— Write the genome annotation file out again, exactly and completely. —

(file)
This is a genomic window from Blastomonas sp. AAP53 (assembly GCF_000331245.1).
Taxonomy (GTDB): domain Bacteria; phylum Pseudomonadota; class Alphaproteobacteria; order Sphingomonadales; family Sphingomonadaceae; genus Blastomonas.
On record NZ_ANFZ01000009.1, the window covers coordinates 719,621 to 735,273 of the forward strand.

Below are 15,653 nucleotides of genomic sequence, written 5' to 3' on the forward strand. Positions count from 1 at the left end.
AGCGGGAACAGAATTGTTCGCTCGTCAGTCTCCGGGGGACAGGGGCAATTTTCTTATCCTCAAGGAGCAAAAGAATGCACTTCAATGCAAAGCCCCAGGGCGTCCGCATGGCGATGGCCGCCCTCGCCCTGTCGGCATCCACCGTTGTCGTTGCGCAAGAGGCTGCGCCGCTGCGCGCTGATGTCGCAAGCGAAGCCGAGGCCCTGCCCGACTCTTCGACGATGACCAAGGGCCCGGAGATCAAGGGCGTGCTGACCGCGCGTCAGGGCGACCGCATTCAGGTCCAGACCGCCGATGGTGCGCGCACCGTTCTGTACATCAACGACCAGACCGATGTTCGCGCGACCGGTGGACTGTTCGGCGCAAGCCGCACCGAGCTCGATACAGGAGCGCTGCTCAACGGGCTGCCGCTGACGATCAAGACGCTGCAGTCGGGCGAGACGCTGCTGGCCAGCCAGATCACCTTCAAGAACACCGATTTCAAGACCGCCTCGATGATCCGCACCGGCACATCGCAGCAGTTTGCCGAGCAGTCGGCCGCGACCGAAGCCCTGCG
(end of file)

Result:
This is a genomic window from Blastomonas sp. AAP53 (assembly GCF_000331245.1).
Taxonomy (GTDB): domain Bacteria; phylum Pseudomonadota; class Alphaproteobacteria; order Sphingomonadales; family Sphingomonadaceae; genus Blastomonas.
On record NZ_ANFZ01000009.1, the window covers coordinates 719,621 to 735,273 of the forward strand.

Below are 15,653 nucleotides of genomic sequence, written 5' to 3' on the forward strand. Positions count from 1 at the left end.
AGCGGGAACAGAATTGTTCGCTCGTCAGTCTCCGGGGGACAGGGGCAATTTTCTTATCCTCAAGGAGCAAAAGAATGCACTTCAATGCAAAGCCCCAGGGCGTCCGCATGGCGATGGCCGCCCTCGCCCTGTCGGCATCCACCGTTGTCGTTGCGCAAGAGGCTGCGCCGCTGCGCGCTGATGTCGCAAGCGAAGCCGAGGCCCTGCCCGACTCTTCGACGATGACCAAGGGCCCGGAGATCAAGGGCGTGCTGACCGCGCGTCAGGGCGACCGCATTCAGGTCCAGACCGCCGATGGTGCGCGCACCGTTCTGTACATCAACGACCAGACCGATGTTCGCGCGACCGGTGGACTGTTCGGCGCAAGCCGCACCGAGCTCGATACAGGAGCGCTGCTCAACGGGCTGCCGCTGACGATCAAGACGCTGCAGTCGGGCGAGACGCTGCTGGCCAGCCAGATCACCTTCAAGAACACCGATTTCAAGACCGCCTCGATGATCCGCACCGGCACATCGCAGCAGTTTGCCGAGCAGTCGGCCGCGACCGAAGCCCTGCG